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I Feel Like a Married Single Mom

woman drinking coffee looking out window

hope2006 has been through so many years of her Loved One’s use, the fabric of their relationship seems unraveled. She doesn’t know how to emerge from a state of resentment and hurt, after single-handedly keeping everything going through his years of use. Arguing daily, she wonders where the love and compassion went…

I had been a member or AIR about 10 years ago, but left when my husband finally got into treatment. I wasn’t here very long. It’s been 12 years of his addiction, we’ve been together 25 years, married 13. Most of my marriage and all of my sons 9 years of life have been spent living in this addiction. We got him into treatment 3 times, for a total of 120 days over the last 12 years. He is a completely lost soul, continuing to use every waking moment. He stops when he runs out of money. He has used every penny for drugs, over the last 4 years. A man who used to make $165,000 a year is broke, with rarely $5. I will not give him a penny, as I support the house, pay for everything to do with the house, vacations, my sons expenses, everything… often it’s like being a married single mom.

Thing is… I’ve been in this so long, a lot of the CRAFT strategies I see, I’ve used multiple times. He is so far deep after over a decade of heavy drug use, he is almost unreachable. Read this member’s full comment here.

Using CRAFT skills creates the best conditions around your husband. You’ve done this continuously, as best you can, for over a decade. It has helped your husband into treatment three times. Yet your husband has relapsed and continues to use. His use is quite dangerous. You describe a situation where your husband is in active addiction, home, and jobless, and you feel hopeless and resentful. You have young children who are living in this situation.

It has been up to you to keep everything together in the home. I envision a busy young family with dad on the couch, hunched over with guilt. You are working hard but the resentment and hurt is winning out.

This is completely understandable. There is so much optimism when a Loved One finally enters treatment. It is crushing when the treatment doesn’t lead to lasting abstinence and recovery. You know this better than most. It can take repeated efforts at recovery before traction is gained. It can be incremental in terms of time and it can play out differently depending on the specific drugs involved. It is infuriating and dumbfounding when your Loved One returns to active use.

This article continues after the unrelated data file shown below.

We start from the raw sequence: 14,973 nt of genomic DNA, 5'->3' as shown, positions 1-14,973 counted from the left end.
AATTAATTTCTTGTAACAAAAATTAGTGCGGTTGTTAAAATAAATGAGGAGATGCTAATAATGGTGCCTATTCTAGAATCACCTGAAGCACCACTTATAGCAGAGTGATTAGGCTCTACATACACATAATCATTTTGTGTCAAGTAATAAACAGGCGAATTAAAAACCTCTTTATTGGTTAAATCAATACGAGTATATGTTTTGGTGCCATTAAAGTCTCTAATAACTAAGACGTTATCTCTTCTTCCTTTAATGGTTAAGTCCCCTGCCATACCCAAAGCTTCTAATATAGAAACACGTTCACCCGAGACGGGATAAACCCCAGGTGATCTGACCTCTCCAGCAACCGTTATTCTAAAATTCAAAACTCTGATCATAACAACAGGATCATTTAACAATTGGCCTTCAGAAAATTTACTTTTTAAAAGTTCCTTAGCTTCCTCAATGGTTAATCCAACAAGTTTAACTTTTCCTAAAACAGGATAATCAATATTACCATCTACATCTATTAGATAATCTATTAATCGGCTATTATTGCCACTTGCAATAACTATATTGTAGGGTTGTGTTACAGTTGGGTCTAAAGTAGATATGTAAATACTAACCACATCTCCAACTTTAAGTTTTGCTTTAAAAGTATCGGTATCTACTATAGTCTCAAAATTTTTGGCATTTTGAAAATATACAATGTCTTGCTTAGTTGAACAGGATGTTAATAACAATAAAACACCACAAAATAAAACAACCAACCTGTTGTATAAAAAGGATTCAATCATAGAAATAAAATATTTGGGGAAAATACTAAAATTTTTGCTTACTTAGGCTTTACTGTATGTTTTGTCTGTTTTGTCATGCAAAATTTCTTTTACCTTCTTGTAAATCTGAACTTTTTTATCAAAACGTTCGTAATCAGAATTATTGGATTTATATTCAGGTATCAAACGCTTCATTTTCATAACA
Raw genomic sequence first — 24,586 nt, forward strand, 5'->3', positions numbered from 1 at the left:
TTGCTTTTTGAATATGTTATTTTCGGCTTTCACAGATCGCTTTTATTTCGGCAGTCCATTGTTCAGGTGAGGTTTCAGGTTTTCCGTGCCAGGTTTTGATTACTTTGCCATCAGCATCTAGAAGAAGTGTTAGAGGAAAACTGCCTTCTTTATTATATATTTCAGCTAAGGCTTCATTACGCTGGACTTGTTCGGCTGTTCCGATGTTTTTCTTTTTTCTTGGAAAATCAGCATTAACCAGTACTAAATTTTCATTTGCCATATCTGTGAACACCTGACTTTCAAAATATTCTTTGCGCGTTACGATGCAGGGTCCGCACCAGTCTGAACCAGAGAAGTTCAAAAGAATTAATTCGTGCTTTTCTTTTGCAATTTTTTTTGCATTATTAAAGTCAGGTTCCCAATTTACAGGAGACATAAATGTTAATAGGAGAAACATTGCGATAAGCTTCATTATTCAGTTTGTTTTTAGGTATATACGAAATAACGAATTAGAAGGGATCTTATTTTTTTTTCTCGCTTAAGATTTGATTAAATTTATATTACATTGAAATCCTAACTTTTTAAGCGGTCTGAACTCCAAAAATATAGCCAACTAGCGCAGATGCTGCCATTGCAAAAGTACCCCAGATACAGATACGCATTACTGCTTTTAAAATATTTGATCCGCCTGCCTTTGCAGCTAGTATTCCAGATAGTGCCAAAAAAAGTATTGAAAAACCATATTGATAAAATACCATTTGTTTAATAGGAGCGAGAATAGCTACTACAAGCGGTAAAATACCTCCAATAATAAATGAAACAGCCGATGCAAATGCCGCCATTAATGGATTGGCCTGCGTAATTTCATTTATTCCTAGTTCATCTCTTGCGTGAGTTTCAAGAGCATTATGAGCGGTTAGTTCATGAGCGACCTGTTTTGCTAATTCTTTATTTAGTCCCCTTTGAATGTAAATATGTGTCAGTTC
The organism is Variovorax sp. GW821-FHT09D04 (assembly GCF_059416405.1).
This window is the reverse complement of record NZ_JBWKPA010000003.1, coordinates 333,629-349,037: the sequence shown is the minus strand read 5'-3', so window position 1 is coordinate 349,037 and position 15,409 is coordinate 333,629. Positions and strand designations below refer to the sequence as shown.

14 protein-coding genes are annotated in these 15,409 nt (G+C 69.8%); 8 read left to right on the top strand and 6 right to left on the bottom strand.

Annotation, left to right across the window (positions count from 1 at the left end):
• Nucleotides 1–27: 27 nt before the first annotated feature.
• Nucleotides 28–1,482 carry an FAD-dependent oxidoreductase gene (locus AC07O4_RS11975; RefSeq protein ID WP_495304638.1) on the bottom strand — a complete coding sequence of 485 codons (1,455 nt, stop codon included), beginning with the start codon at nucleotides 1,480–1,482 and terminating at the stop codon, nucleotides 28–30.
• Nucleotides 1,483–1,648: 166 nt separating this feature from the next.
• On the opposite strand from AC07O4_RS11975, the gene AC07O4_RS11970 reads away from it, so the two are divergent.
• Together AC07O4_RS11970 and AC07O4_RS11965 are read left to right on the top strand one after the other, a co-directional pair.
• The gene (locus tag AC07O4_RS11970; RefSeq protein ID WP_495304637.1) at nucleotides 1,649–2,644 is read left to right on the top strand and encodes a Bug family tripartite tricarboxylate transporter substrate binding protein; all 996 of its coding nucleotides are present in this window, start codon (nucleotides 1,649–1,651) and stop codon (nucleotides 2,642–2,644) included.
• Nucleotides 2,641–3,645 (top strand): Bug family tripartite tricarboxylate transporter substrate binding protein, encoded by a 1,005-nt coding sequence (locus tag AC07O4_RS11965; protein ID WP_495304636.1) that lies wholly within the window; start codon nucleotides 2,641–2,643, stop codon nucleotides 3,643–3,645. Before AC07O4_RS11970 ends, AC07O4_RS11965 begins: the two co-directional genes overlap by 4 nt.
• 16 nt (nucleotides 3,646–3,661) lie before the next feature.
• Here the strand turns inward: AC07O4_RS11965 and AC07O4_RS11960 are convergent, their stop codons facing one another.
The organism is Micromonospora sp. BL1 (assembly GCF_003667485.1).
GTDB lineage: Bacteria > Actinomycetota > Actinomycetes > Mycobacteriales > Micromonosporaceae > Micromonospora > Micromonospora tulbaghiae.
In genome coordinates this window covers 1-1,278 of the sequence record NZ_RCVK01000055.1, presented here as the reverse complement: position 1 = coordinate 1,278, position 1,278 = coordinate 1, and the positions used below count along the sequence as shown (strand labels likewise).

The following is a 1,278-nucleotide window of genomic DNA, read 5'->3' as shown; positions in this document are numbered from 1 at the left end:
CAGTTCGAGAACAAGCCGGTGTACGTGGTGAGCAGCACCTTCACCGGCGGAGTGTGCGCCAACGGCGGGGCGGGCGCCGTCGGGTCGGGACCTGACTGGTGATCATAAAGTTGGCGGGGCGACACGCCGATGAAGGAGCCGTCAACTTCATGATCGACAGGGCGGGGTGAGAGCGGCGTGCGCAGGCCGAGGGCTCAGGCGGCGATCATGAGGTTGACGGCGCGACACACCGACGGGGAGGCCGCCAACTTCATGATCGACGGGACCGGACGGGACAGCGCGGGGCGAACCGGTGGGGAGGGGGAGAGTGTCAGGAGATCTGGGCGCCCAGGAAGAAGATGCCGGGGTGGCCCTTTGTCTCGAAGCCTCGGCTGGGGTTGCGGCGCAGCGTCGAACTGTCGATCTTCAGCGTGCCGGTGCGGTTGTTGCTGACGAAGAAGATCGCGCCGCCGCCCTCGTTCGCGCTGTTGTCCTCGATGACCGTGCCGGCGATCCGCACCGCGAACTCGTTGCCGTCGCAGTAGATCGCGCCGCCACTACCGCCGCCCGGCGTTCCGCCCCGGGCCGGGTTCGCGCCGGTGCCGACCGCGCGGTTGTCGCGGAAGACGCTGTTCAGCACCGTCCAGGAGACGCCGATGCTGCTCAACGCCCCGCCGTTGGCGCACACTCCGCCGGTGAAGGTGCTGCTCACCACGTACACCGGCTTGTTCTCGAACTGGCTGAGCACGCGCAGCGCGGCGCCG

The first step is to get yourself into a better state regardless of what your husband is doing. Can you find and pay for a psychotherapist willing to work with you, who is also willing to pull in your husband and children as necessary? You want a good family counselor who understands addiction. Your children need a way to talk about their father’s illness.

Where are you geographically? Use the email on this site if you would prefer to keep this private.

Can we help you find a family support group in your area? AlAnon can help in this instance, since it is designed to help you focus on you. With AlAnon, you’ll need to put aside the talk of “he has to hit bottom,” or “disengage until he stops.” Take what you need from the support it offers to address your own needs. Right now, you are the number one priority.

Pull back and fill your own tank. Forget about working CRAFT right now. Your actions are halfhearted at best anyway. You are too upset and exhausted.

We are here. One step at a time right now.

The next step is to get your husband back into treatment, starting almost certainly with a detoxification program. Your situation is urgent (I take it your husband is injecting opioids). This is a case where a civil commitment or interventionist could be  called for. Let’s get to work on this in the next couple weeks.  

You have done a monumental job of holding it all together over these years. It has taken enormous love and compassion – I hear this in the way you describe your husband’s situation. You still have this in you. But right now, the person who needs this more than anything is you. Don’t judge yourself for whatever feelings you experience about your husband, about this painful situation. Step back and commit to reestablishing your own health and well-being. Whatever comes next, you have our support.



In your comments, please show respect for each other and do not give advice. Please consider that your choice of words has the power to reduce stigma and change opinions (ie, "person struggling with substance use" vs. "addict", "use" vs. "abuse"...)

  1. Wow, I feel what you are talking about. I find it hard feeling like I am in it alone, doing all the housekeeping, bill paying, working, child care and living. It is so hard to watch my husband and be so angry and still try to provide rewards when he is sober in short moments. I worry so much about my I children and the impact on them. I have a “happy plan” that is my plan for how to manage our debt and bills and how long it will take to get out of financial trouble so that it is not a factor in whether or not I can continue to live in this relationship. I love my husband so much and I worry about him so much. Thank you for sharing. It is so hard to live with this and try to work the CRAFT method.